Good morning! As the chair of the faculty for this academic year, I have the pleasure of welcoming new students into the Maryville College community and welcoming returning students back to the next academic year in your Maryville College journey. So on behalf of the dedicated faculty and staff who join you students to make up our campus community, I extend a warm Maryville College welcome.
As you begin this academic year, be it your first in college or further along your academic path, you will begin, or perhaps continue, to explore your vocation, seeking to find your life’s work in something you love. Frederick Buechner, the great writer and theologian, wrote, “Vocation is where our greatest passion meets the world’s greatest need.” More simply put perhaps, the artist Picasso wrote, "The meaning of life is to find your gift. The purpose of life is to give it away." I believe that one of life’s greatest adventures is finding one’s vocation and living it out in the world in ways that show compassion and create positive change. Pursuing your individual gifts and purpose in life is an important task that you will work through in community with others at Maryville College. You will learn and grow and be challenged and supported by other students and by faculty and staff in ways that you have not likely experienced before.
The intense connections among students, faculty, and staff at the College will certainly contribute to your learning and growth, but the curriculum itself is also set up to prepare you for a rapidly changing world and to do so in an interdisciplinary way, bringing knowledge from a range of disciplines to bear on important issues and problems. And this is critical given the world you will enter formally as college educated adults in the near future, a complex world with some major challenges and problems that will only be solved through knowledge gained from a variety of perspectives and disciplines, through skills like critical thinking and interpersonal and intercultural understanding, and through values like compassion. A liberal arts education will prepare you for the part of your journey where you partner with other talented citizens and leaders and turn your hearts and minds toward solving the problems in your communities.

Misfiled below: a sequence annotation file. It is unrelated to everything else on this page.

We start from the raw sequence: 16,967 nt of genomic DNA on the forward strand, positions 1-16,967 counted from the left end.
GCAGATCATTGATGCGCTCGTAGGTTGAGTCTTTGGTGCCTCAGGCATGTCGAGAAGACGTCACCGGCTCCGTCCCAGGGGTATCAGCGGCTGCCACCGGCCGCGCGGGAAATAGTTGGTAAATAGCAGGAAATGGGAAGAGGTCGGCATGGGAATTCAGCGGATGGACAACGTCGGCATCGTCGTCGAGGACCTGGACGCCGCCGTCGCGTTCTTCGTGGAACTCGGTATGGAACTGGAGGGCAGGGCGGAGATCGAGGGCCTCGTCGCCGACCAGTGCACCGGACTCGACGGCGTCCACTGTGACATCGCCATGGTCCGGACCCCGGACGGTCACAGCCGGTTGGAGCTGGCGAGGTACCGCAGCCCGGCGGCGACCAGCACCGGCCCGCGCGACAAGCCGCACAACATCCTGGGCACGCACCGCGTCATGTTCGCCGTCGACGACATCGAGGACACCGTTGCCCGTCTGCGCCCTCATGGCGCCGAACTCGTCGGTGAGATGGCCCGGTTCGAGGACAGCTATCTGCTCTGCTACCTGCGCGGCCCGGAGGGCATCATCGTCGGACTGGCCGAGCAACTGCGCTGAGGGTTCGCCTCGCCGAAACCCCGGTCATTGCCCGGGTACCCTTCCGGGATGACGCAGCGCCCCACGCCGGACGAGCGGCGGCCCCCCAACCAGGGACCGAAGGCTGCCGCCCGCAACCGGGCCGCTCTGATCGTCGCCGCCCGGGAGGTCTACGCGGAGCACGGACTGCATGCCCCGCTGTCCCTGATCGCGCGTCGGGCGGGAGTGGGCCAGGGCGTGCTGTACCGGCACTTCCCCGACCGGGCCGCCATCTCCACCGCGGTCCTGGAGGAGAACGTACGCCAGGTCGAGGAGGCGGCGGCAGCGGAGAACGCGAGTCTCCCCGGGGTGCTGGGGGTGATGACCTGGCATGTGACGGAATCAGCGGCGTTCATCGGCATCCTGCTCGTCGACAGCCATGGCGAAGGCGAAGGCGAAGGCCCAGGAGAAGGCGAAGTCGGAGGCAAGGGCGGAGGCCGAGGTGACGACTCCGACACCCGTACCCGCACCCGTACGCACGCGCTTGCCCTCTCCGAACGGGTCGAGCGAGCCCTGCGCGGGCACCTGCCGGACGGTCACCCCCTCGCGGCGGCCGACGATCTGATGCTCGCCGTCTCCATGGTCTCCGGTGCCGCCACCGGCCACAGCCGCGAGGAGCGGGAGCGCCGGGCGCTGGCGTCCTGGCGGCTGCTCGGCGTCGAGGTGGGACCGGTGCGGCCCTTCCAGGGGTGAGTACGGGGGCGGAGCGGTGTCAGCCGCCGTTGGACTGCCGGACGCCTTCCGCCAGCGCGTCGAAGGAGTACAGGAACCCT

This year is going to be a very exciting one at Maryville College. You will hear about a new initiative at the College called “Maryville College Works” that is designed to connect your liberal arts education and your study in a major discipline to the world beyond our campus, to a chosen professional path that will sustain you and bring added value to the world. You will also hear about a series of Tuesday afternoon chapel talks that will explore the role of faith in vocation. Focusing on the theme “Faith Works,” this series will touch on the many ways that our various kinds of work grow out of the deep values and perspectives we hold.
Mary Oliver wrote at the end of her beautiful poem “The Summer Day,” “Tell me, what will you do with your one wild and precious life…?” I believe this is a question we each answer over and over as we move through our life’s journey. So I will leave you with a warm welcome and these few questions to ponder:
What will your most consistently important values be as you begin this academic year?
Where will you find your meaningful work, inside and outside the classroom, this year?
What will it look like to give away your gifts at Maryville College and in the other communities of which you are a part this year?
On behalf of the entire Maryville College community, I welcome you to this academic year.
Maryville College is ideally situated in Maryville, Tenn., between the Great Smoky Mountains National Park and Knoxville, the state‘s third largest city. Founded in 1819, it is the 12th oldest institution of higher learning in the South and maintains an affiliation with the Presbyterian Church (USA). Known for its academic rigor and its focus on the liberal arts, Maryville is where students come to stretch their minds, stretch themselves and learn how to make a difference in the world. Total enrollment for the fall 2013 semester was 1,168.